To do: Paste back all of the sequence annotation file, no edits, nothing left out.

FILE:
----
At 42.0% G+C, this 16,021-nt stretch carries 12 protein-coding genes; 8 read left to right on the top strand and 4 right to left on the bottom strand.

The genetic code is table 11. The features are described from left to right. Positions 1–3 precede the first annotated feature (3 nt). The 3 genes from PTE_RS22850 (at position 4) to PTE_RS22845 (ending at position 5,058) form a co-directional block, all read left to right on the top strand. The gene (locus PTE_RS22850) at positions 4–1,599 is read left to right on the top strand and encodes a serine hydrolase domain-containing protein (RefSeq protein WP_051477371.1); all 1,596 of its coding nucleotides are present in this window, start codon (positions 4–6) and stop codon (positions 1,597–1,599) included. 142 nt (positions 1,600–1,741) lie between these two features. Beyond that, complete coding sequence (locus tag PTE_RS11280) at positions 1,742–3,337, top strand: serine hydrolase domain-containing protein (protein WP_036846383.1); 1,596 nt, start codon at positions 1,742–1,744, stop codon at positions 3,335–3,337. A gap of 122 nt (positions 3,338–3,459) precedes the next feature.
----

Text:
At 42.0% G+C, this 16,021-nt stretch carries 12 protein-coding genes; 8 read left to right on the top strand and 4 right to left on the bottom strand.

The genetic code is table 11. The features are described from left to right. Positions 1–3 precede the first annotated feature (3 nt). The 3 genes from PTE_RS22850 (at position 4) to PTE_RS22845 (ending at position 5,058) form a co-directional block, all read left to right on the top strand. The gene (locus PTE_RS22850) at positions 4–1,599 is read left to right on the top strand and encodes a serine hydrolase domain-containing protein (RefSeq protein WP_051477371.1); all 1,596 of its coding nucleotides are present in this window, start codon (positions 4–6) and stop codon (positions 1,597–1,599) included. 142 nt (positions 1,600–1,741) lie between these two features. Beyond that, complete coding sequence (locus tag PTE_RS11280) at positions 1,742–3,337, top strand: serine hydrolase domain-containing protein (protein WP_036846383.1); 1,596 nt, start codon at positions 1,742–1,744, stop codon at positions 3,335–3,337. A gap of 122 nt (positions 3,338–3,459) precedes the next feature.